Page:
This opinion will be unpublished and
may not be cited except as provided by
Minn. Stat. § 480A.08, subd. 3 (2004).
STATE OF MINNESOTA
IN COURT OF APPEALS
State of Minnesota,
Terrell James Lavar Pleasant,
Filed October 17, 2006
Scott County District Court
File No. KX-04-19156
Mike Hatch, Attorney General, 1800 Bremer Tower, 445 Minnesota Street, St. Paul, MN 55101-2134; and
Patrick J. Ciliberto, Scott County Attorney, Todd P. Zettler, Special Assistant County Attorney, Government Center JC340, 200 4th Avenue West, Shakopee, MN 55379 (for respondent)
John M. Stuart, State Public Defender, Rochelle R. Winn, Assistant State Public Defender, 2221 University Avenue Southeast, Suite 425, Minneapolis, MN 55414 (for appellant)
Considered and decided by Minge, Presiding Judge, Lansing, Judge, and Klaphake, Judge.
Appellant Terrell James Lavar Pleasant challenges his conviction for second-degree attempted murder, claiming that the evidence of intent is insufficient and shows only that he sought to scare the victim. Because the record supports the jury’s conclusion that appellant intended to cause the victim’s death, we affirm.
argues that the evidence at trial was insufficient as a matter of law to sustain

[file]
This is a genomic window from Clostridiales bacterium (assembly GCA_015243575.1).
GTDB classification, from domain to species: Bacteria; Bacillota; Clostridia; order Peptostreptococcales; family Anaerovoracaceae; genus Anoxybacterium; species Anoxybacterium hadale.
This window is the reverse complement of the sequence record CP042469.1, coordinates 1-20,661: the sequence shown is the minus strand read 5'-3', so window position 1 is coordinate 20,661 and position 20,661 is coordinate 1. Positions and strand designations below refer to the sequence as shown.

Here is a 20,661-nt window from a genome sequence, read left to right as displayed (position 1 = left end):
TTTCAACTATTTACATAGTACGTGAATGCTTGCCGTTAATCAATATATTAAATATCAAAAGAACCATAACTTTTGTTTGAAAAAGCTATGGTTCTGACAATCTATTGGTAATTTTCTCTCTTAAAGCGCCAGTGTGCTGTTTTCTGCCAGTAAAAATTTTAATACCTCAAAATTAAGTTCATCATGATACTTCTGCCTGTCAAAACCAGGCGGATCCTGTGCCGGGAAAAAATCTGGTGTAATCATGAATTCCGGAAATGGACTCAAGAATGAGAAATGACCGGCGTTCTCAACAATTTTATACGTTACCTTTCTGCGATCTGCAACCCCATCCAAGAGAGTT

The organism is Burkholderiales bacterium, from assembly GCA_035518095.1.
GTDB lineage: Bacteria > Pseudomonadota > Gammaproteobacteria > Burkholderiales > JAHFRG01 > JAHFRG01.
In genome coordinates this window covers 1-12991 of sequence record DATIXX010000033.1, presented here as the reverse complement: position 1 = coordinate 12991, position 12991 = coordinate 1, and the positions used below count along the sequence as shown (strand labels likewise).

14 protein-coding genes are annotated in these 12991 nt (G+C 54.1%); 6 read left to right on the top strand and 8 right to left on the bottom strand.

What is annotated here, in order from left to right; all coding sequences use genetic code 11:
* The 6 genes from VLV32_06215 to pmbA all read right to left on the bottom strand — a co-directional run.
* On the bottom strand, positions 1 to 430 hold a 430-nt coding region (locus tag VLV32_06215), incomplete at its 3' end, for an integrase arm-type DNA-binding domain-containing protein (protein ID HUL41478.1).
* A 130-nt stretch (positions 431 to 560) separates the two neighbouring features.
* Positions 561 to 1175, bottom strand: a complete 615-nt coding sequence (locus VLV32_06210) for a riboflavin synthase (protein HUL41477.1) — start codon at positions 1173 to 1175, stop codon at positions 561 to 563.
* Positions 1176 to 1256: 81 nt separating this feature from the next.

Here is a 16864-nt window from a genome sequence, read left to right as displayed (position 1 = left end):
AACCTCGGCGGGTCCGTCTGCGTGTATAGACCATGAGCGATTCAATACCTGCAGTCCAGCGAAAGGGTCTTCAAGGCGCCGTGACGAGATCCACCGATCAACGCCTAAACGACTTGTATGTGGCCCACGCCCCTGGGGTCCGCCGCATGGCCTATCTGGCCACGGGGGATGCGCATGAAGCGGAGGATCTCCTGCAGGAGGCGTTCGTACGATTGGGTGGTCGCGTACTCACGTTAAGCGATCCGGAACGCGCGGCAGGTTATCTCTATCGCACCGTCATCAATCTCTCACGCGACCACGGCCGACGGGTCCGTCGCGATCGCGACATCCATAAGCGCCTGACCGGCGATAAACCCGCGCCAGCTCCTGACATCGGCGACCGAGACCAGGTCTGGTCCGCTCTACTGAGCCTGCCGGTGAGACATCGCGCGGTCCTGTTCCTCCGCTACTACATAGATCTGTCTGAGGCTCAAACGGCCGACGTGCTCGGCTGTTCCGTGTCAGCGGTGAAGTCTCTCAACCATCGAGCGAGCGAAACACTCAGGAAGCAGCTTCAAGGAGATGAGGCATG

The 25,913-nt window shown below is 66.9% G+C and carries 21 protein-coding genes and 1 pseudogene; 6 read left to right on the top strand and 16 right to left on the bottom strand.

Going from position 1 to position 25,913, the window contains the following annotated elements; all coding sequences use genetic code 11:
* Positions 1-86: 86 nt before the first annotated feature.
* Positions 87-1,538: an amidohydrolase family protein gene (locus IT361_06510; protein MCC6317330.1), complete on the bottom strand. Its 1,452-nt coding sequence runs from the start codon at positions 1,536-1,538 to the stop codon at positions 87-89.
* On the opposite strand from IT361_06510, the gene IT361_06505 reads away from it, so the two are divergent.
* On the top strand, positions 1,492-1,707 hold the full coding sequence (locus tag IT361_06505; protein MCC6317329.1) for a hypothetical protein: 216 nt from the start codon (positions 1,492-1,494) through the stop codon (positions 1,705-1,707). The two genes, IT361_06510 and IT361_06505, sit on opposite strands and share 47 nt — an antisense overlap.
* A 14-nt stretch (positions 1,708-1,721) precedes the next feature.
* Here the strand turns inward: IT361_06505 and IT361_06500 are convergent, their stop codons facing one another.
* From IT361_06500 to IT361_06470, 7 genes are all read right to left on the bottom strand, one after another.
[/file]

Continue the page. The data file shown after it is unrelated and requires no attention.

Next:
his guilty verdict for second-degree attempted murder. In considering such claims, we limit our
review to whether the evidence, viewed in the light most favorable to the
jury’s verdict, was sufficient to support the verdict. State
v. Webb, 440 N.W.2d 426, 430 (
intent element of a crime, because it involves a state of mind, is generally
proved circumstantially,” and circumstantial evidence is given the same weight
as direct evidence.
Here, the record includes evidence that appellant traveled from Chicago to St. Paul in an attempt to reunite with his ex-girlfriend, whom he had threatened and assaulted on several prior occasions. When she rebuffed him, he telephoned her, told her that he was in Minneapolis, and instructed her to quickly gather his things from her apartment in Savage so that he could take them along on his return bus trip to Chicago. Appellant then took a knife from a person who lived nearby, hid in the victim’s apartment building, and sprang out from his hiding place to attack the victim as she arrived at her apartment. The victim sustained eight stab wounds during the assault, including several defensive stab wounds to her arms and potentially lethal wounds to her neck, liver, and lungs. The knife blade broke off during the attack. Appellant immediately ran from the scene following the assault. Given these facts, we conclude that the evidence was sufficient to show that appellant intended to commit the crime of second-degree murder. See State v. Netland, 535 N.W.2d 328, 330 (Minn. 1995); State v. Steinbuch, 514 N.W.2d 793, 800 (Minn. 1994) (using location and number of stab wounds to demonstrate intent); State v. Chambers, 507 N.W.2d 237, 238 (Minn. 1993) (using number of stab wounds to victim to demonstrate intent); State v. Silverhus, 355 N.W.2d 398, 401 (Minn. 1984) (same); State v. Poppy, 385 N.W.2d 60, 64 (Minn. App. 1986) (using prior threats to victim to demonstrate intent), review denied (Minn. June 13, 1986).